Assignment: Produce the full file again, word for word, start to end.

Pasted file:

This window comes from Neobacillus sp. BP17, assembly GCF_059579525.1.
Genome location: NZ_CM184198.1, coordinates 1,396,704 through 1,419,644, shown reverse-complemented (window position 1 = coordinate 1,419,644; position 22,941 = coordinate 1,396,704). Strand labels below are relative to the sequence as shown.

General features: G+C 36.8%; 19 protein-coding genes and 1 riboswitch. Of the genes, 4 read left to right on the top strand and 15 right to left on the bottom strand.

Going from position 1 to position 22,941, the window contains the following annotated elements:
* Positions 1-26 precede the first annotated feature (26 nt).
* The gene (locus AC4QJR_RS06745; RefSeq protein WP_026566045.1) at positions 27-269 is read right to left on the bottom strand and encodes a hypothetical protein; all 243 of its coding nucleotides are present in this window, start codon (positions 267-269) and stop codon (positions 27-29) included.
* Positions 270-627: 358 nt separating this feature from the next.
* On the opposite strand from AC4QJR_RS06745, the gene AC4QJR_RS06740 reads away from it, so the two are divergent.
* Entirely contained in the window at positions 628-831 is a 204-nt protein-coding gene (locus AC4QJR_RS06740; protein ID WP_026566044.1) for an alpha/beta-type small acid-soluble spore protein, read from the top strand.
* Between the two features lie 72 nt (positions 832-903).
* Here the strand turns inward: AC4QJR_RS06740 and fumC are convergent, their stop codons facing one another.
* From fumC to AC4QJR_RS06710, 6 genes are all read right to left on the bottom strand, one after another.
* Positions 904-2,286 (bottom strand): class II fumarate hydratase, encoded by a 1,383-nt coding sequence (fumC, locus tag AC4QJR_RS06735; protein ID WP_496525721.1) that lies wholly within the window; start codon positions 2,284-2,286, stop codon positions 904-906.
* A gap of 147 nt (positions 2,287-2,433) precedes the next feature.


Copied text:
This window comes from Neobacillus sp. BP17, assembly GCF_059579525.1.
Genome location: NZ_CM184198.1, coordinates 1,396,704 through 1,419,644, shown reverse-complemented (window position 1 = coordinate 1,419,644; position 22,941 = coordinate 1,396,704). Strand labels below are relative to the sequence as shown.

General features: G+C 36.8%; 19 protein-coding genes and 1 riboswitch. Of the genes, 4 read left to right on the top strand and 15 right to left on the bottom strand.

Going from position 1 to position 22,941, the window contains the following annotated elements:
* Positions 1-26 precede the first annotated feature (26 nt).
* The gene (locus AC4QJR_RS06745; RefSeq protein WP_026566045.1) at positions 27-269 is read right to left on the bottom strand and encodes a hypothetical protein; all 243 of its coding nucleotides are present in this window, start codon (positions 267-269) and stop codon (positions 27-29) included.
* Positions 270-627: 358 nt separating this feature from the next.
* On the opposite strand from AC4QJR_RS06745, the gene AC4QJR_RS06740 reads away from it, so the two are divergent.
* Entirely contained in the window at positions 628-831 is a 204-nt protein-coding gene (locus AC4QJR_RS06740; protein ID WP_026566044.1) for an alpha/beta-type small acid-soluble spore protein, read from the top strand.
* Between the two features lie 72 nt (positions 832-903).
* Here the strand turns inward: AC4QJR_RS06740 and fumC are convergent, their stop codons facing one another.
* From fumC to AC4QJR_RS06710, 6 genes are all read right to left on the bottom strand, one after another.
* Positions 904-2,286 (bottom strand): class II fumarate hydratase, encoded by a 1,383-nt coding sequence (fumC, locus tag AC4QJR_RS06735; protein ID WP_496525721.1) that lies wholly within the window; start codon positions 2,284-2,286, stop codon positions 904-906.
* A gap of 147 nt (positions 2,287-2,433) precedes the next feature.